Frank Lloyd Wright and the Living City. Kelvingrove Museum and Art Gallery, Glasgow. Until April 11. This Frank Lloyd Wright show is the first in a series of three Modern Masters of Architecture exhibitions being staged as part of Glasgow's year-long festival of design and architecture.
An American by birth, Wright is considered one of the outstanding architects of the 20th century. By the time he died in 1959 at the age of 92, he had designed an estimated 800 buildings, from schools, shops and petrol stations to entire cities. He is particularly known for his low-built prairie-style bungalows and as the architect of the Guggenheim Museum of Modern Art in New York (1956-9). He also designed furniture and textiles.
Wright was born in the state of Wisconsin in 1867, to a clergyman father and a Welsh mother. He abandoned his first wife and their six children for a woman who was subsequently murdered by his butler, who set fire to their house and hacked the occupants to death as they tried to escape. A period of turmoil followed - the architect went bankrupt and even spent some time in jail. But he re-established his reputation by writing his autobiography and setting up his own architecture school, eventually going on to design as many buildings during the last 20 years of his life - including the spiral-ramped Guggenheim Museum - as he had in the previous 50.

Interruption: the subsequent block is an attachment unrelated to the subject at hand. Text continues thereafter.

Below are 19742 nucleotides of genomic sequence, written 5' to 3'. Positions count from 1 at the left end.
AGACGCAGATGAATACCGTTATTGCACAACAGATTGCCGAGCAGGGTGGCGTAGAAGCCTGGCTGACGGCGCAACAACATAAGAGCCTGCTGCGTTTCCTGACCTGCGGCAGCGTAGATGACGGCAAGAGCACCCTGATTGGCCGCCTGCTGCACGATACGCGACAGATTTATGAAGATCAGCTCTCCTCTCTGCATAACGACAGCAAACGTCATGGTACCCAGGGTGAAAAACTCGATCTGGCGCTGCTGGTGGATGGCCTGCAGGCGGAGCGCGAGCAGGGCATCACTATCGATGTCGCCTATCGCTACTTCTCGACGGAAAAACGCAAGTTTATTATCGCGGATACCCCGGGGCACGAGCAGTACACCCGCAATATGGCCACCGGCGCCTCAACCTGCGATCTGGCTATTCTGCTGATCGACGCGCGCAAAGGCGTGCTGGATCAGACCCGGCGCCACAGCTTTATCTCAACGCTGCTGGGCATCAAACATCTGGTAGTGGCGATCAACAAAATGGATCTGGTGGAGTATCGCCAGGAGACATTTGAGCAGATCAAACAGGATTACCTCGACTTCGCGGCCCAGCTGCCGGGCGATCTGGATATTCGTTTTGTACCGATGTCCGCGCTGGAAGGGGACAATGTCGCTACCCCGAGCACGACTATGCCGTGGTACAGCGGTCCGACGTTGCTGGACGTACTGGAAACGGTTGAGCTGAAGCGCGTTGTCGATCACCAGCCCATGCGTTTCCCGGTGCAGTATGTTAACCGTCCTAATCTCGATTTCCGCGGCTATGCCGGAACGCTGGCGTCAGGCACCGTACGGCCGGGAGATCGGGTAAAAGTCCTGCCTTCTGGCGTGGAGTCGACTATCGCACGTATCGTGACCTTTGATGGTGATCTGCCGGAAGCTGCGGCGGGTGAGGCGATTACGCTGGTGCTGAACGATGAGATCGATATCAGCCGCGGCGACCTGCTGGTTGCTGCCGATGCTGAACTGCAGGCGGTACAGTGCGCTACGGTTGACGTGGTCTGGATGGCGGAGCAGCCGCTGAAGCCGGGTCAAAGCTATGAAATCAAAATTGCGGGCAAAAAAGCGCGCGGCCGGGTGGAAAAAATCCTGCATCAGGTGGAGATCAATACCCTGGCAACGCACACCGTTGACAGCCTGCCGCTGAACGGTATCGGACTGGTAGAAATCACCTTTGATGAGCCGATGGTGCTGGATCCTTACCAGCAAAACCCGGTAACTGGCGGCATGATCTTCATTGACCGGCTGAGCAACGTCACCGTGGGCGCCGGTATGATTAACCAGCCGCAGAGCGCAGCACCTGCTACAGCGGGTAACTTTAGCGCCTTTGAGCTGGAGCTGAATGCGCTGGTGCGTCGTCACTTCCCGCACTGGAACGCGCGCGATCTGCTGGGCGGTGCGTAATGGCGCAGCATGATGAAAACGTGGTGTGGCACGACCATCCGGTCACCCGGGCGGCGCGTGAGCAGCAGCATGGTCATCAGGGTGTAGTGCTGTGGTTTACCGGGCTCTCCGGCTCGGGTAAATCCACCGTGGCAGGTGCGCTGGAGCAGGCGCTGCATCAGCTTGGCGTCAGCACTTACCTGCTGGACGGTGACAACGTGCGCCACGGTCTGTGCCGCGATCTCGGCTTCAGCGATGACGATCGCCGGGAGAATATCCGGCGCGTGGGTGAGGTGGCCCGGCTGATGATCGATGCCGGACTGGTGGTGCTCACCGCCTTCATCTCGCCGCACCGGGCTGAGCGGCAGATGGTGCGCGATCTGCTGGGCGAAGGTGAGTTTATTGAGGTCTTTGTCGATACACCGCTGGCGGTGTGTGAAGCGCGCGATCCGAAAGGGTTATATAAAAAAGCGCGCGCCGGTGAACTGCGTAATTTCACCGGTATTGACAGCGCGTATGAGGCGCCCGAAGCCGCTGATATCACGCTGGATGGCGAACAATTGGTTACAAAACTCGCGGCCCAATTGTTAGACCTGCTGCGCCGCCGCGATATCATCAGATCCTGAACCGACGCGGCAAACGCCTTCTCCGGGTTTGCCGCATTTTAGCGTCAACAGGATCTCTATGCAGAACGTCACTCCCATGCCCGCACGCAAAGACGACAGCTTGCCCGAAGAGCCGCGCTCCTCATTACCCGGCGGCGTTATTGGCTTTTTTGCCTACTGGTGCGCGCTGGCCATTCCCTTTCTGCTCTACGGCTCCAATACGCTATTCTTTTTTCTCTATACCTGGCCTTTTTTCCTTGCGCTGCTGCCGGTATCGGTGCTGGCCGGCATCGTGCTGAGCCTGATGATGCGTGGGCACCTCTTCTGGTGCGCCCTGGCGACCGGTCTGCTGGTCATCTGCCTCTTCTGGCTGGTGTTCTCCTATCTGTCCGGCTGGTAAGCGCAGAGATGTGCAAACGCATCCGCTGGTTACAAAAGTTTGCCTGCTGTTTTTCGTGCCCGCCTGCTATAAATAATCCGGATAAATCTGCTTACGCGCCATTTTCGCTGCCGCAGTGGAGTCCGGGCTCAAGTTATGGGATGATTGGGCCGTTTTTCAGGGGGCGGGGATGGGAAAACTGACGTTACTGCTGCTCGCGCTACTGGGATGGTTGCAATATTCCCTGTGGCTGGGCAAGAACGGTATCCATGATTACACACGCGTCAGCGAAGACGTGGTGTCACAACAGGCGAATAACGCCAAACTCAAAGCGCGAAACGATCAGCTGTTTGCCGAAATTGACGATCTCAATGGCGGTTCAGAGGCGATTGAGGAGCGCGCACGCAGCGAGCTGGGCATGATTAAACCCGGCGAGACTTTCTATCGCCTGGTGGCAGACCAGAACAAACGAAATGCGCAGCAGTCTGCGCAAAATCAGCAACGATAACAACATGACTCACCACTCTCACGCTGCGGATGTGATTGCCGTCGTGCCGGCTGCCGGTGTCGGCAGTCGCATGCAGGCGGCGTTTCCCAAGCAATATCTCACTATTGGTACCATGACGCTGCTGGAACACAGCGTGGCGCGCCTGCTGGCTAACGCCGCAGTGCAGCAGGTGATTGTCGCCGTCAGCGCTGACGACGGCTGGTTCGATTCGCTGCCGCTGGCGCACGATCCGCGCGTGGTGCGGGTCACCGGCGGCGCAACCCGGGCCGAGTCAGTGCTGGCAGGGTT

Wright's work is represented in the exhibition by 169 drawings, 50 photographs, five architectural models, four videos and 45 pieces of original furniture and objects - all of high quality.
His architectural drawings are superb in their detail and colour. The plans for his famous Living City should thrill and inspire even small children, with their sci-fi-like commuter helicopters, bubble cars and other Fifties-style space-age features.
Among the table-top models is the "great workroom" from the 1936 FC Johnson amp; Son administration building in Wisconsin, which includes lit interiors with dozens of tiny desks, typewriters, spiral staircases and revolving doors through which you can look.
Wright admitted that he found designing chairs difficult, and described many of his attempts as "heavy, clumsy or angular".One of the chairs on display in Glasgow, designed for the 1956 Price Tower, an office and apartment building in Oklahoma, underlines his insecurity in this particular field.
But this is a show that will leave you wanting more. Teachers and children of all ages would be well advised to visit it.
All day modelling and multimedia workshops have been organised for Secondary 1 and 2 pupils, followed by in-service workshops for teachers who were also invited to a free "Architects Talking" evening at Glasgow University.Further information from the Glasgow 1999 education officer, Anne Wallace, on 0141 287 7191.